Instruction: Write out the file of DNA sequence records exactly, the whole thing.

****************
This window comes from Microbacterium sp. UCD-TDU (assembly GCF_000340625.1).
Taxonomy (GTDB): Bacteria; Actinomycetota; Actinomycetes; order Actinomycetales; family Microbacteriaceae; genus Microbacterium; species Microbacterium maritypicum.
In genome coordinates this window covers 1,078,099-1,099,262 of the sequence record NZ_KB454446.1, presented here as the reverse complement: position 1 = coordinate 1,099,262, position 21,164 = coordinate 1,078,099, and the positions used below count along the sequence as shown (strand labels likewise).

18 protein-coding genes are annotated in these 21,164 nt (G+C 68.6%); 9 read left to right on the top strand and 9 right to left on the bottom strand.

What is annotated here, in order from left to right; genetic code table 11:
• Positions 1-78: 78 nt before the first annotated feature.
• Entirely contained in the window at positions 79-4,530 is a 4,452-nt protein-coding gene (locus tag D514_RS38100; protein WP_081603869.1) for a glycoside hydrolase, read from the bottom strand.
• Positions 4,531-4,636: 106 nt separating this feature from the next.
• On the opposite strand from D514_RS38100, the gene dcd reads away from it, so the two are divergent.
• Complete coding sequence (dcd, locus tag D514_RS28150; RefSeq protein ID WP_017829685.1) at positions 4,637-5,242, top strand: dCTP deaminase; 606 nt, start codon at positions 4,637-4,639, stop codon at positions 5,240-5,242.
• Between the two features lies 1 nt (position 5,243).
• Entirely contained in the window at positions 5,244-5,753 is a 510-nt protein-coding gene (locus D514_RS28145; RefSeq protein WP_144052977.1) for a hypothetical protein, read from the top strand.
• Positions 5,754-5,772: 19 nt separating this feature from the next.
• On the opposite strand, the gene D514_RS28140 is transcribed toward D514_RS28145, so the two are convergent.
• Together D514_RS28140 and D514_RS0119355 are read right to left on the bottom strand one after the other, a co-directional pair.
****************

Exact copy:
This window comes from Microbacterium sp. UCD-TDU (assembly GCF_000340625.1).
Taxonomy (GTDB): Bacteria; Actinomycetota; Actinomycetes; order Actinomycetales; family Microbacteriaceae; genus Microbacterium; species Microbacterium maritypicum.
In genome coordinates this window covers 1,078,099-1,099,262 of the sequence record NZ_KB454446.1, presented here as the reverse complement: position 1 = coordinate 1,099,262, position 21,164 = coordinate 1,078,099, and the positions used below count along the sequence as shown (strand labels likewise).

18 protein-coding genes are annotated in these 21,164 nt (G+C 68.6%); 9 read left to right on the top strand and 9 right to left on the bottom strand.

What is annotated here, in order from left to right; genetic code table 11:
• Positions 1-78: 78 nt before the first annotated feature.
• Entirely contained in the window at positions 79-4,530 is a 4,452-nt protein-coding gene (locus tag D514_RS38100; protein WP_081603869.1) for a glycoside hydrolase, read from the bottom strand.
• Positions 4,531-4,636: 106 nt separating this feature from the next.
• On the opposite strand from D514_RS38100, the gene dcd reads away from it, so the two are divergent.
• Complete coding sequence (dcd, locus tag D514_RS28150; RefSeq protein ID WP_017829685.1) at positions 4,637-5,242, top strand: dCTP deaminase; 606 nt, start codon at positions 4,637-4,639, stop codon at positions 5,240-5,242.
• Between the two features lies 1 nt (position 5,243).
• Entirely contained in the window at positions 5,244-5,753 is a 510-nt protein-coding gene (locus D514_RS28145; RefSeq protein WP_144052977.1) for a hypothetical protein, read from the top strand.
• Positions 5,754-5,772: 19 nt separating this feature from the next.
• On the opposite strand, the gene D514_RS28140 is transcribed toward D514_RS28145, so the two are convergent.
• Together D514_RS28140 and D514_RS0119355 are read right to left on the bottom strand one after the other, a co-directional pair.